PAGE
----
The Chinese political system prizes above all social and economic stability which is the foundation for building the good society and is based on the Confucian principles of striving for ever greater harmony rather than competition which inevitably leads to conflict. There is a massive amount of public consultation undertaken in China with various mechanisms available for the public to give input into the policy making, legislative and political system. There are even elections in China at the local level which shapes the composition of the National People’s Congress. Chinese citizens have what are known as Local People’s Congresses, akin to American State legislatures or local councils in Britain. The Local People’s Congresses are subject to elections with a choice of different candidates vying for election. Those candidates which are elected to the Local People’s Congress will then go on to have a role in the selection procedure for candidates for the National People’s Congress.

So, even within what some ignorant and hostile Western critics call a «totalitarian dictatorship» there are democratic elections. And for a supposed dictatorship there are strict term limits placed on how long the President and the standing committee of the Politburo can hold power, for only ten years, and then an orderly leadership transfer occurs, unlike in Britain which has no term limits on how long a Head of Government can serve (in theory a Prime Minister could carry on for as long as they liked conditional on the support of their party members and the voters).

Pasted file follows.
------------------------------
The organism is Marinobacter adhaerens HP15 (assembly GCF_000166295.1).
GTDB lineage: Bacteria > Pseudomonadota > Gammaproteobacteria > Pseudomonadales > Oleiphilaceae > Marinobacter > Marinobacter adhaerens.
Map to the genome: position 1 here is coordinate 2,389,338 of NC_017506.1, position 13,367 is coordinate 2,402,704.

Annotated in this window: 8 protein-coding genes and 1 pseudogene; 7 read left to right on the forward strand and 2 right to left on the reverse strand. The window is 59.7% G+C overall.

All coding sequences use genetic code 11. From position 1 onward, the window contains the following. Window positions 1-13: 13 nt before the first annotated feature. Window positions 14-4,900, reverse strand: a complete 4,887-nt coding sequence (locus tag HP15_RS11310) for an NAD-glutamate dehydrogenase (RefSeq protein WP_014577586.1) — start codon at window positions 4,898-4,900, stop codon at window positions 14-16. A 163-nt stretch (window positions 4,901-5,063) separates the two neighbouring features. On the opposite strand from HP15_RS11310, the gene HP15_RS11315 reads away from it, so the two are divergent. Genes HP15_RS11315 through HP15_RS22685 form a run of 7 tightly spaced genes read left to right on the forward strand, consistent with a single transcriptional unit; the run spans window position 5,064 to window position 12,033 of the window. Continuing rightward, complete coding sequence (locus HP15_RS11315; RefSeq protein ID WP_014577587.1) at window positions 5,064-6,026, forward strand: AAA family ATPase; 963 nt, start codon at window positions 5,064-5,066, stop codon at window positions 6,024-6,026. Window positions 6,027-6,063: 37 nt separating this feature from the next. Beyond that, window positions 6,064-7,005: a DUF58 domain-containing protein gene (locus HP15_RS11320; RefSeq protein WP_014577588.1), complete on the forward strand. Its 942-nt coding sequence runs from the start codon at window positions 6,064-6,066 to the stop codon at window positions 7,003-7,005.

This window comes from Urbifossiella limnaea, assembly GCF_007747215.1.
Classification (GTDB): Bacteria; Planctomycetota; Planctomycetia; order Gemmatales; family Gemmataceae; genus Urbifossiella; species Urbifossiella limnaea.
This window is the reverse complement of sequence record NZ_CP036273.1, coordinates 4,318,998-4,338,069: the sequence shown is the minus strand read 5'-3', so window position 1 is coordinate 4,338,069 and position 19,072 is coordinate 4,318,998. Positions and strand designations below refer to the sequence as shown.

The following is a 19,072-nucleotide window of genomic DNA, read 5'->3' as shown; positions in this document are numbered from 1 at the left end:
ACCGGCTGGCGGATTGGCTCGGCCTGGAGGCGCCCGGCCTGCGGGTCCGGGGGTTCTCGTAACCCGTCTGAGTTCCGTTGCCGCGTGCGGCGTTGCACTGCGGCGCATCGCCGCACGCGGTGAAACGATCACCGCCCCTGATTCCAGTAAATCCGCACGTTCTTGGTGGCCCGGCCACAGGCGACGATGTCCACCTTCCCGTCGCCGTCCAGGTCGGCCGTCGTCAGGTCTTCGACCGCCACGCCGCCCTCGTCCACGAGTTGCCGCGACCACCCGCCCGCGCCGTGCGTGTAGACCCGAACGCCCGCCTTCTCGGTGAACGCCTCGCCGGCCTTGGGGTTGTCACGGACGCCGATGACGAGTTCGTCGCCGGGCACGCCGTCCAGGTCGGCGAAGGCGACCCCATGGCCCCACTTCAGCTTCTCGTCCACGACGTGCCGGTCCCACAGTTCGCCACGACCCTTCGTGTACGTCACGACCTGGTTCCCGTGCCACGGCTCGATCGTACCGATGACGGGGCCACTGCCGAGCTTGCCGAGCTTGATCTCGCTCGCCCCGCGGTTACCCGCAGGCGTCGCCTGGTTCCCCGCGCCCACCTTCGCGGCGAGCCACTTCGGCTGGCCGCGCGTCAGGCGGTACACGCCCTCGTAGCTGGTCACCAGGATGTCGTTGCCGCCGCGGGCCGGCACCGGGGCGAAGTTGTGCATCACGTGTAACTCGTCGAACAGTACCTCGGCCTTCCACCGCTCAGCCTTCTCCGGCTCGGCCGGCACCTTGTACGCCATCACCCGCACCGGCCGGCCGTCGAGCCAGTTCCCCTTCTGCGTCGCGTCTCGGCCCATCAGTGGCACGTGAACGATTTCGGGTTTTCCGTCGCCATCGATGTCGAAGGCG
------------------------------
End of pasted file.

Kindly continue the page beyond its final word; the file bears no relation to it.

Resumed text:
The Chinese people are fascinated by the West and Western culture. They want to learn as much as possible from the West and work with the West. However they are rightly (just as many Westerners have become) wary of the money laden, media manipulated, conflict driven model of modern 21st century Western electoral democracy. They look on at the circus of Brexit; the 2006 election of Hamas in Gaza; the sham sectarian democracy of anarchic Iraq or the emergence of a politician like Donald Trump and the billions of dollars poured into American elections and rightly worry what kind of politicians elections would produce in China. The priorities of the Chinese people are how to keep the economy growing at a rate of 7 % or more to feed, cloth, educate, house and provide employment and healthcare to almost 1.4 billion people and maintain social cohesion, peace and achieve ever greater harmony, knowledge and prosperity for all their people. It is not placing a piece of paper in a ballot box for some here today, gone tomorrow politician from some political party. Perhaps the West could learn from the Chinese «consultative democracy» especially after the year of Brexit and Trump.